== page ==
Philip Roth’s American Trilogy. I saw the movie The Human Stain, and the trilogy was highly recommended by some people whose literary tastes I trust, it’s considered a late 20th century classic, and I’m always interested in learning more about the US and understanding the forces that shape its culture. 

Gareth L Powell’s Embers of War. I know nothing about it, except that it’s a space opera (hell yeah!) and it’s being made into a TV show, so I’m here for it. 


In the first row here, we have three novels published by Angry Robot books: Ginger Smith’s The Rush’s Edge, R.W.W. Greene’s  The Light Years, and Chris J. Panatier’s The Phlebotomist. I know Rob Greene and Chris Panatier fairly well from Twitter, and they are excellent short-fiction writers, so I have reason to believe the books will be really good, and they each have two more novels coming out shortly, also with Angry Robot. 

Andy Weir is the dude who gave us The Martian, and I hear from a number of people Project Hail Mary is just as good, and probably better. (Fun thing: DH and I independently bought this book, so now we have a spare, which we’ll probably donate to a Little Free Library.)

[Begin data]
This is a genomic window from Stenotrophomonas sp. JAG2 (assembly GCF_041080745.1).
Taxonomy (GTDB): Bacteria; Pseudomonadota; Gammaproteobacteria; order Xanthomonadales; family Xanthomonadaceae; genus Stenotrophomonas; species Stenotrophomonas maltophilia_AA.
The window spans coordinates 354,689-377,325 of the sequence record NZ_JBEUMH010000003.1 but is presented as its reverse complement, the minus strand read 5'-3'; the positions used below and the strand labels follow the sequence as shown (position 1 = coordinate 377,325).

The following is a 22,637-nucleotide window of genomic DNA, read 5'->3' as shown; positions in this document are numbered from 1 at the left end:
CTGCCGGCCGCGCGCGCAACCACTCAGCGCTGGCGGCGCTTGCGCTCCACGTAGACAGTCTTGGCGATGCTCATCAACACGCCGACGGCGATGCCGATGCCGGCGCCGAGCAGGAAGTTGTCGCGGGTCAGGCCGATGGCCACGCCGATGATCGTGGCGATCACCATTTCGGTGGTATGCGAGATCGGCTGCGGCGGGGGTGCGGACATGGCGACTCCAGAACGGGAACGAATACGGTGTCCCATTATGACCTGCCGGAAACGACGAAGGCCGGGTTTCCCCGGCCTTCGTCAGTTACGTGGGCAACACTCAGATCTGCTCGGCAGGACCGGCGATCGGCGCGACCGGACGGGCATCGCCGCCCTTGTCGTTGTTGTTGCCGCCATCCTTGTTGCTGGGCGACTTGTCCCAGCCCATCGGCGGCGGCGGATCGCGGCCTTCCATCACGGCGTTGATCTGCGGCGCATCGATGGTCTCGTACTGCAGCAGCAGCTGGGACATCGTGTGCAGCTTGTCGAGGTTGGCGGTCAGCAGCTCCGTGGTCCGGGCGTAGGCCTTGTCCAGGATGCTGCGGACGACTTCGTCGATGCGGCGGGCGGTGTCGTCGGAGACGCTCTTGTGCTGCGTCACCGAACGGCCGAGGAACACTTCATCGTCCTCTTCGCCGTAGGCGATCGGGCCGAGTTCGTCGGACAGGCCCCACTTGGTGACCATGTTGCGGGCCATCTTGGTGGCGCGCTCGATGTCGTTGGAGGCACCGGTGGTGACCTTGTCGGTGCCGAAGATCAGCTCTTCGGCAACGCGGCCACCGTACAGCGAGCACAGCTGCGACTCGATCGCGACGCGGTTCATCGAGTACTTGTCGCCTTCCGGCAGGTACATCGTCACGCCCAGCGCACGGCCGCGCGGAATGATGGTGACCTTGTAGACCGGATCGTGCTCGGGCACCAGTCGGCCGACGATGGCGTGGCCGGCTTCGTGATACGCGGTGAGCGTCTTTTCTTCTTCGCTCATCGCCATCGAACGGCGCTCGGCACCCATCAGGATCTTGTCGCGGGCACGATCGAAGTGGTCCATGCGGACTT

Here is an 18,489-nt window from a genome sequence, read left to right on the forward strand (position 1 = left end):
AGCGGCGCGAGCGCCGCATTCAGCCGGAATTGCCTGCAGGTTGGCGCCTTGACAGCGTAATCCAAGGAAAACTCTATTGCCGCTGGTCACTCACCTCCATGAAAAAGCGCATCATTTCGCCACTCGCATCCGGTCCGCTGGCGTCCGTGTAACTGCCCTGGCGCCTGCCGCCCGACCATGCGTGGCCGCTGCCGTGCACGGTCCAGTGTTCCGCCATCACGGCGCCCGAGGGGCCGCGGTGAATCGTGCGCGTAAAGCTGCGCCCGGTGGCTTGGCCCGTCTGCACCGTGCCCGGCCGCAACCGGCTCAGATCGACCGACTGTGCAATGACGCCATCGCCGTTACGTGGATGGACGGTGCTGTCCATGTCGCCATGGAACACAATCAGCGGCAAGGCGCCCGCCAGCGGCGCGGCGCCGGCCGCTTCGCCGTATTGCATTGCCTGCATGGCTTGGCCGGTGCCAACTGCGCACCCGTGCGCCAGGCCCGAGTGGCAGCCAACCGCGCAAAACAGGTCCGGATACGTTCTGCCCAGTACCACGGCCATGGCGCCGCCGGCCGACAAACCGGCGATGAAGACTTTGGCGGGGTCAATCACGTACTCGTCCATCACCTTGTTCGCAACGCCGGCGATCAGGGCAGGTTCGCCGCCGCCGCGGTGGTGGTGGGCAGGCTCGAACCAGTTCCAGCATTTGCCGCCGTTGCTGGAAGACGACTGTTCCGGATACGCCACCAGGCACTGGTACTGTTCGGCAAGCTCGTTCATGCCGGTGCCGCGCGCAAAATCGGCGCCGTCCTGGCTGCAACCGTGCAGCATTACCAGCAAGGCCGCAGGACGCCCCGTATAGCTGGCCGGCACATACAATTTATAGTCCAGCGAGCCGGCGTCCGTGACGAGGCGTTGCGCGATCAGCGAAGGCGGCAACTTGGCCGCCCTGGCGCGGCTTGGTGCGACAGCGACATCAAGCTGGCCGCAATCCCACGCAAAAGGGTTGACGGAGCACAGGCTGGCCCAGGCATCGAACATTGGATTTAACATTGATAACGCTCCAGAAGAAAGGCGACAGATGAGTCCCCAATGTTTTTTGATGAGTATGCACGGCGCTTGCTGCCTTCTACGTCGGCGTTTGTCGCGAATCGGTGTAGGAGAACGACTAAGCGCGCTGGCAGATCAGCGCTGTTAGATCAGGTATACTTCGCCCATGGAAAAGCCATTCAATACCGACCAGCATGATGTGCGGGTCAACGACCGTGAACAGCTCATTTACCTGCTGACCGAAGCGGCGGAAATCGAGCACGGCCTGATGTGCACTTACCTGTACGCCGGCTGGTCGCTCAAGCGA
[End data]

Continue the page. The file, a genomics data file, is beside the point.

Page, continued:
Octavia Butler’s Kindred. Octavia Butler is widely accepted as one of speculative fiction’s all-time greats, so it’s high time I read Kindred, which is likely her best known novel. 

Dark Matter Magazine is a relatively new pro-paying speculative fiction magazine, and it rose to prominence with lightning speed. The stories within are great and the print magazine is just gorgeous, with plenty of full-color art on the cover and inside; each print issue sells like hotcakes. If you like print magazines, I highly recommend buying Dark Matter. Of course, there is also the electronic version in all popular formats.